NSM Scientist Turns Skin Cells Into Heart Cells

Robert Schwartz

A heart patient’s own skin cells could soon be used to repair damaged cardiac tissue, thanks to the pioneering stem cell research of the University of Houston’s newest biomedical scientist.

Robert Schwartz’s new technique for reprogramming human skin cells puts him at the forefront of a revolution in medicine that could one day yield miracle treatments for Alzheimer’s, diabetes, muscular dystrophy and many other diseases.

In December, Schwartz brought his ground-breaking research to UH as the Cullen Distinguished Professor of Biology and Biochemistry and head of UH’s new Center for Gene Regulation and Molecular Therapeutics. He is also affiliated with the Texas Heart Institute (THI) at St. Luke Episcopal Hospital where he is director of stem cell engineering.  

His hiring was a major step in UH’s effort to become a world-class center for medical research, said John Bear, dean of UH’s College of Natural Sciences and Mathematics.

“Professor Schwartz’s work will save lives and his decision to pursue this pioneering research at UH is a big leap forward on our way to tier one status,” said John Bear, dean of the College of Natural Sciences and Mathematics. “Together with the many other outstanding scientists we’ve assembled here, Schwartz will help make this university a major player in medical research.”

Last year, Schwartz devised a method for turning ordinary human skin cells into heart cells. First, the cells are treated with a type of virus and are transformed into induced pluripotent stem cells. These are similar to embryonic stem cells in that they could – in theory – be reprogrammed to become any other type of human cell – such as heart, brain, kidney, etc. This avoids the controversial practice of using human embryos. Schwartz then treated the cells with a second factor to make them cardiac progenitors, or early-stage heart cells.

These progenitors – derived from a patient’s own skin cells – could then be implanted and grow into fully developed beating heart cells, reversing the damage caused by previous heart attacks. Survivors of heart attacks are left with dead cardiac tissue that weakens the heart’s ability to pump and can develop into scar tissue and cause arrhythmias. These new heart cells would replace the damaged cardiac tissue.

This technique is in the process of being patented and early clinical trials in which these reprogrammed cells are implanted into heart patients could begin within one or two years, Schwartz said.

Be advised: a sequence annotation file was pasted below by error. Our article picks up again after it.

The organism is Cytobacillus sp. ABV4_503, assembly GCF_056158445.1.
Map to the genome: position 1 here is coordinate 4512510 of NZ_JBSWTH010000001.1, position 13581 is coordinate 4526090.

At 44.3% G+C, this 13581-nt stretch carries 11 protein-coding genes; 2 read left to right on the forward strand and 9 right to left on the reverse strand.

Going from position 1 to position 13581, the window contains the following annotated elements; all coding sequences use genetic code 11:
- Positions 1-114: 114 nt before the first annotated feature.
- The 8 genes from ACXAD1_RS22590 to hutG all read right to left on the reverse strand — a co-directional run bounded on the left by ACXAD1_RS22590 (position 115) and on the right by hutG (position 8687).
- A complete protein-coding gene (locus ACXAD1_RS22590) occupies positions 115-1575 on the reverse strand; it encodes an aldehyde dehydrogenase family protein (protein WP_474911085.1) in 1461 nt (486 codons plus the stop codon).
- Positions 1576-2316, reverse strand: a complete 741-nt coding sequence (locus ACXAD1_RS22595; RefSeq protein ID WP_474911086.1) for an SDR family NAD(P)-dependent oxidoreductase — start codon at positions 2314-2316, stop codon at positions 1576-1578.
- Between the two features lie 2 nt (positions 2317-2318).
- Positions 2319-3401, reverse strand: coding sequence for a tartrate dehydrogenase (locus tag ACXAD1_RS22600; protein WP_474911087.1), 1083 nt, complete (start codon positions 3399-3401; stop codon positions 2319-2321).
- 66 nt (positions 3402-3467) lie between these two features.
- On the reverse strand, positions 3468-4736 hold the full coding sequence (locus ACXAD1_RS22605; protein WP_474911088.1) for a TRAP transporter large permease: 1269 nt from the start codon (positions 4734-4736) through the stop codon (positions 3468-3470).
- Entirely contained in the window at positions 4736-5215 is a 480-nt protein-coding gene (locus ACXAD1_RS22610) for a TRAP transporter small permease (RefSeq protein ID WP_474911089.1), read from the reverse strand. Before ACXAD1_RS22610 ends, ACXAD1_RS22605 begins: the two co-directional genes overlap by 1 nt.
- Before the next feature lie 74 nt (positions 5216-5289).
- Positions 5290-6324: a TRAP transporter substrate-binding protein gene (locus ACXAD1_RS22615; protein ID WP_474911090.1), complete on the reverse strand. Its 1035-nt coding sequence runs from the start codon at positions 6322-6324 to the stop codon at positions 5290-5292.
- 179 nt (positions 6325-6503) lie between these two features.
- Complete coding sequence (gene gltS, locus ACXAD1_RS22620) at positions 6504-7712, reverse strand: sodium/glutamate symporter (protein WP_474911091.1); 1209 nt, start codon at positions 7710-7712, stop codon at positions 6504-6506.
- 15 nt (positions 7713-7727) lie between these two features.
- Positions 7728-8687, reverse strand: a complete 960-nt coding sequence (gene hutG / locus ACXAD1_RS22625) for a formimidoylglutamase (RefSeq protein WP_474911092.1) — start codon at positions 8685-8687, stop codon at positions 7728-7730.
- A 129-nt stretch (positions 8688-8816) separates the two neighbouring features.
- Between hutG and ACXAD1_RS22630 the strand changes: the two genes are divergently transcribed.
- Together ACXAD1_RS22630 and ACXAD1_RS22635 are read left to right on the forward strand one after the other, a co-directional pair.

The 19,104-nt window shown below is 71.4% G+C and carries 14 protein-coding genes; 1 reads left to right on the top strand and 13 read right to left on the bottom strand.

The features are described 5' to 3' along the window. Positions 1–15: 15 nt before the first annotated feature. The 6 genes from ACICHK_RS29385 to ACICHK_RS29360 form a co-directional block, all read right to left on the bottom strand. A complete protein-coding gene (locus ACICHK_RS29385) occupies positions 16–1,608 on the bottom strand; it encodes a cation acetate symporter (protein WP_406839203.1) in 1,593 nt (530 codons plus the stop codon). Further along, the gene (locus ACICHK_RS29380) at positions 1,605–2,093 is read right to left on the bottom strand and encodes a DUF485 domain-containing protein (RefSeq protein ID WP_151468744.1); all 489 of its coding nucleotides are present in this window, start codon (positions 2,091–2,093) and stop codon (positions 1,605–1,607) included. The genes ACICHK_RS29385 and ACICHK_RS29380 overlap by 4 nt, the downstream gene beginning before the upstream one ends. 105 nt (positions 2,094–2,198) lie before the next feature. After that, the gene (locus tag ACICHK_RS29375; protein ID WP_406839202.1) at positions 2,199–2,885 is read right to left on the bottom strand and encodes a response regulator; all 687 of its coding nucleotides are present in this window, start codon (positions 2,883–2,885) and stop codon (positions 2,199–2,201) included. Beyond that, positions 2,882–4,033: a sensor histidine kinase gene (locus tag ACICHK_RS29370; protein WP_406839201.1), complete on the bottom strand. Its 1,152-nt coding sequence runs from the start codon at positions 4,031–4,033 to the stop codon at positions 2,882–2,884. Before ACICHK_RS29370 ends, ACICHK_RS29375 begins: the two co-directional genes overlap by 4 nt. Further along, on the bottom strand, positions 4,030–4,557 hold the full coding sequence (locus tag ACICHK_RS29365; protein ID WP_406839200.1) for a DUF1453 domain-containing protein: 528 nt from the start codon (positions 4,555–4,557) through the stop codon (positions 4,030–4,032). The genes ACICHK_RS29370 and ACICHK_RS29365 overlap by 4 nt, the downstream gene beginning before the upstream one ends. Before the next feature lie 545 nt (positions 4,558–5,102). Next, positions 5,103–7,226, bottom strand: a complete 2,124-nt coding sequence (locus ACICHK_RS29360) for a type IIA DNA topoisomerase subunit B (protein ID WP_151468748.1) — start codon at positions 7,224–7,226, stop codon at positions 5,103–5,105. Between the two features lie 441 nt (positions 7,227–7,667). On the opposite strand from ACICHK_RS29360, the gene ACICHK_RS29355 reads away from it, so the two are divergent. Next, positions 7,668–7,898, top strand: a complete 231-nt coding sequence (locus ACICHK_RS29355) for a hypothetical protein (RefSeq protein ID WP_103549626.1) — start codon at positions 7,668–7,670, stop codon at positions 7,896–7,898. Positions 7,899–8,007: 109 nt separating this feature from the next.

New Brain, Kidney Tissue Could Be Next

Although Schwartz is not the first scientist to turn adult cells into induced pluripotent stem cells, his improved method could pave the way for breakthroughs in other diseases. In 2007 a Japanese scientist was the first to announce he had created these induced stem cells from skin cells. However, that technique required four factors and only about one percent of the treated cells converted into stem cells, Schwartz said.

In Schwartz’s method, only one transcription factor is required and about 70 percent of the treated skin cells become stem cells. Armed with an effective way to make induced stem cells from a patient’s own skin, scientists can then begin the work of growing all kinds of human cells.

For example, new neuronal cells could treat Alzheimer’s patients or those with severe brain trauma. Or a diabetic could get new insulin-producing cells in the pancreas. Or new kidney, lung or liver tissue to treat a variety of diseases. And one day, scientists could even grow an entirely new heart or other organ from these reprogrammed cells.

“We’re trying to advance science in ways folks never even dreamed about,” Schwartz said. “The idea of having your own bag of stem cells that you can carry through life and use for tissue regeneration is at the very cutting edge of science,” Schwartz said.

Bringing Stem Cell Revolution to UH

In addition to Schwartz’s heart research, he and his team are also working on turning induced stem cells into skeletal muscle cells to treat those with muscular dystrophy.

The new research center Schwartz heads will be housed in state-of-the-art laboratory facilities at UH’s Science and Engineering Research Center. Three research faculty members are already at the center with Schwartz and another three will be added soon.

Schwartz has decades of experience at the Texas Medical Center. Before coming to UH he was director of the Institute of Biosciences  and Technology, a research component of the Texas A&M Health Science Center located in Houston’s Medical Center. He was also a long-time tenured professor at Baylor College of Medicine and co-directed the school’s Center for Cardiovascular Development.

What attracted him to UH, Schwartz said, was the commitment of administrators and faculty to making the university a premier center for biomedical research. Schwartz’s hiring comes just a year after the arrival of Jan-Åke Gustafsson, a world-renowned scientist and cancer researcher. They join other leading UH faculty – ranging from biochemists to computer scientists to mathematicians – who are deeply involved in cutting-edge medical research.